In fiscal year 2021, the number of students receiving free or reduced-price lunch dropped to 11 million due to school closures during by the pandemic. Despite this, the percentage of all students getting meals through the program rose over the past four years. In FY 2022, 94.8% of all National School Lunch Program (NSLP) students received a free lunch, up 26.4 percentage points from fiscal year 2019. This increase is partly attributed to a pandemic waiver that allowed all students to receive free meals.
Which students qualify for free or reduced-price lunch?
The US Department of Agriculture (USDA) administers the NSLP at the federal level, and nearly 100,000 public and nonprofit private schools participate in the program.
NSLP eligibility remained consistent for the 2023 school year: A student from a household with an income at or below 130% of the poverty income threshold qualifies for free lunch. In addition, some groups of children — such as foster children and children participating in the Head Start and Migrant Education programs — are also eligible for free lunches through the National School Lunch Program. A student from a household earning between 130% and 185% of the poverty threshold qualifies for a reduced-price lunch.
The percentage of students receiving free or reduced-price lunch is often used to measure how many students live in poverty.
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How many kids are eligible for free and reduced-price lunches?
According to US Census data, about 35.9 million children received a school lunch in FY 2021. The National Center for Education Statistics reports that 43% of US public school students attend schools where a majority of students are eligible for free or reduced-price lunch. Of this group, the percentage of students who attended high-poverty schools was highest among Hispanic students (38%), Black students (37%), and American Indian/Alaska Native students (30%).
How did pandemic-related initiatives impact the availability of free school lunches?
As a part of the government’s effort to feed children during the pandemic, the USDA allowed all public school students to get free school breakfast and lunch, no matter their family’s income. As a result, 98.8% of school lunches were free in FY 2021. However, the total number of lunches served in FY 2021 (2,154,813,015) was 56% lower than in FY 2019.
The free meal program ended at the close of the 2021-22 school year, but participation in the NSLP remains high. About 95% of lunches remain free, and the total number of lunches served in FY2022 exceeded the number served in FY 2019.
In response to the continued demand for free school lunch once pandemic-related school closures ended, some jurisdictions have passed legislation to extend free school meals, regardless of family income. These include:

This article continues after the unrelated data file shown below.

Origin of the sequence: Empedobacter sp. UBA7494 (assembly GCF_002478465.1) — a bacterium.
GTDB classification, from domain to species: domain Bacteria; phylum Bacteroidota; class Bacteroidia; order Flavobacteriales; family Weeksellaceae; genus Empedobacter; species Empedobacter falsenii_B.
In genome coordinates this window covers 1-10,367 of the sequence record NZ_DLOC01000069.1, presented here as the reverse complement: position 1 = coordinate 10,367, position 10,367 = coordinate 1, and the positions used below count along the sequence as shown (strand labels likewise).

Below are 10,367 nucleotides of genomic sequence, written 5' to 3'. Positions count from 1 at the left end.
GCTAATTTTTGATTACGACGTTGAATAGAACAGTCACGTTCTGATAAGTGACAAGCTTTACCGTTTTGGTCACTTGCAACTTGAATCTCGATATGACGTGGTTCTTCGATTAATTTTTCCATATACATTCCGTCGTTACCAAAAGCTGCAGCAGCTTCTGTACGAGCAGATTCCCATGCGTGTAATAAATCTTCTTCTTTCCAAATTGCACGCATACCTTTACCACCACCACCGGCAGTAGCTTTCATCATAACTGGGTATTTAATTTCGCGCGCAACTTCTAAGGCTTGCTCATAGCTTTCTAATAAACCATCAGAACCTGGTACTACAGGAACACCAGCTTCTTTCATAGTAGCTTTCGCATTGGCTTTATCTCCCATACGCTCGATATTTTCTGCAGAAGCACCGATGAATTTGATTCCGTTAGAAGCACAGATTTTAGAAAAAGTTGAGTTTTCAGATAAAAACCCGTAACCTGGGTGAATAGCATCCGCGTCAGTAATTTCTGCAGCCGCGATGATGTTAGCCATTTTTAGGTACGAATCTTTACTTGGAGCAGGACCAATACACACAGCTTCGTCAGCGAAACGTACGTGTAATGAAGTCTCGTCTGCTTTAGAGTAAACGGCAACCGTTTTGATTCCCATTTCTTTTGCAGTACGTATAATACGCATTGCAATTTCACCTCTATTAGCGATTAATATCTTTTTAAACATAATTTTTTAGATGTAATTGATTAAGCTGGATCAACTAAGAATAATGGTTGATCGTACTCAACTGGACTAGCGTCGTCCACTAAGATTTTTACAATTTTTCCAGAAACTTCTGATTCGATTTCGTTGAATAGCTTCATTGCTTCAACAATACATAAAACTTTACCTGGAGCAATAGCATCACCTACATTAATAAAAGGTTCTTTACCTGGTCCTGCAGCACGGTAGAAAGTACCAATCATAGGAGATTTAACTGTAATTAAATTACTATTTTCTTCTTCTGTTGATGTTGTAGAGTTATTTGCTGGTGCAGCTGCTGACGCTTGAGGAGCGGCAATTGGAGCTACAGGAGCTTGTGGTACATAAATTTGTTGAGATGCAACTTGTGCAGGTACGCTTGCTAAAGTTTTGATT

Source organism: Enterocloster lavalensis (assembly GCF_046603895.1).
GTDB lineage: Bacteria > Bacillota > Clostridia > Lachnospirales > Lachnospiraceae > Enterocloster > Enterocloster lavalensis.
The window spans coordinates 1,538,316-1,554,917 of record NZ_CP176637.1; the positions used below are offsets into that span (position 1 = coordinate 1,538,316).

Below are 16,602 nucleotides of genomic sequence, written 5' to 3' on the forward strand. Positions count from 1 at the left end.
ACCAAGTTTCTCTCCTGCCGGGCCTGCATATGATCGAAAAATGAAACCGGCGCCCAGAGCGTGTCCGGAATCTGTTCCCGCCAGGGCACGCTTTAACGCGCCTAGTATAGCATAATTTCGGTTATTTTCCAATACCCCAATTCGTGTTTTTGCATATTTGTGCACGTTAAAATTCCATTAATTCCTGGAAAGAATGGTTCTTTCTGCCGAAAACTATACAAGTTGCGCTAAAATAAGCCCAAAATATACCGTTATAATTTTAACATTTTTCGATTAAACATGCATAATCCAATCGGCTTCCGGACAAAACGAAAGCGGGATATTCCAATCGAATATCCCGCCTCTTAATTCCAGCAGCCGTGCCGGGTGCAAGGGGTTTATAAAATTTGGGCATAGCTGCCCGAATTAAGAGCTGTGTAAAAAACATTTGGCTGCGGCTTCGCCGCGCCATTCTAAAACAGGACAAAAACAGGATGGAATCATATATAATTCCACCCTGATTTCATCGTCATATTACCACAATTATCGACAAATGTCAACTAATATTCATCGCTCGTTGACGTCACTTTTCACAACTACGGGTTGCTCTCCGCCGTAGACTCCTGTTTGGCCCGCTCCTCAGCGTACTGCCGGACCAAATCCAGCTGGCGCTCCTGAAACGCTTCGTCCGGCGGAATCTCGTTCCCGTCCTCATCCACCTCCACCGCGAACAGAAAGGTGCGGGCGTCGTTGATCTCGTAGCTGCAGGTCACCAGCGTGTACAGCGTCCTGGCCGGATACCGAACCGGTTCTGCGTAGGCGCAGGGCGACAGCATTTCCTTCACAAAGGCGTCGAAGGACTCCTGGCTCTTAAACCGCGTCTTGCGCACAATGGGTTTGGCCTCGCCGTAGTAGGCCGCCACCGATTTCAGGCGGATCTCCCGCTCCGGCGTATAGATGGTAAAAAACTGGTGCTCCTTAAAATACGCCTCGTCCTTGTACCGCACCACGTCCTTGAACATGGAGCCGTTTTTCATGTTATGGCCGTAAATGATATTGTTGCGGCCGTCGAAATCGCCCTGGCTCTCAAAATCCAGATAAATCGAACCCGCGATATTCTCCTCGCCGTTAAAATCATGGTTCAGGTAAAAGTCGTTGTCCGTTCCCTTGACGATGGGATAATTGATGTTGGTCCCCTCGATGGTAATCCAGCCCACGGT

The proposed Universal School Meals Program Act of 2021 would permanently allow all K-12 students to receive free school meals regardless of family income. The bill has yet to pass in either chamber of Congress.
Which states had the largest changes in free school lunch availability during the pandemic?
The number of NSLP lunches served has rebounded and most states now register greater student participation. In total, 34 states and Washington, DC, reported an increase in students participating in the National School Lunch Program between fiscal years 2019 and 2022.
States with the largest drops in NSLP participation since fiscal year 2019 include Louisiana (-10.1%), Hawaii (-9.2%), and New Mexico (-8.5%).
In addition to increased participants, 10 states and Washington, DC, recorded a greater than 10% increase in total lunches served through the program. Many of these locations also had the highest percentage increases in the number of lunches served, including New Jersey, which served nearly 30 million more free NSLP lunches in fiscal year 2022 than in fiscal year 2019.
States that registered decreases in the number of lunches served through NSLP since fiscal year 2019 include Hawaii (-10.4%), West Virginia (-8.8%), and Kentucky (-8.3%).
How have free school lunches affected food-insecure households?
The USDA reports that about one in 10 US households are food insecure, meaning they sometimes have difficulty providing enough food for all their members due to a lack of resources. However, food insecurity in households with children declined by 2.3% during the pandemic. Between April 2020 and August 2021, when the USDA implemented a pandemic relief policy, food insecurity in these households fell by about seven percentage points, according to the Census Bureau.
Fiscal year means a period of 12 calendar months beginning October 1 of any year and ending with September 30 of the following year — for example, "fiscal year 2022" is a measure of October 1, 2021 through September 30, 2022.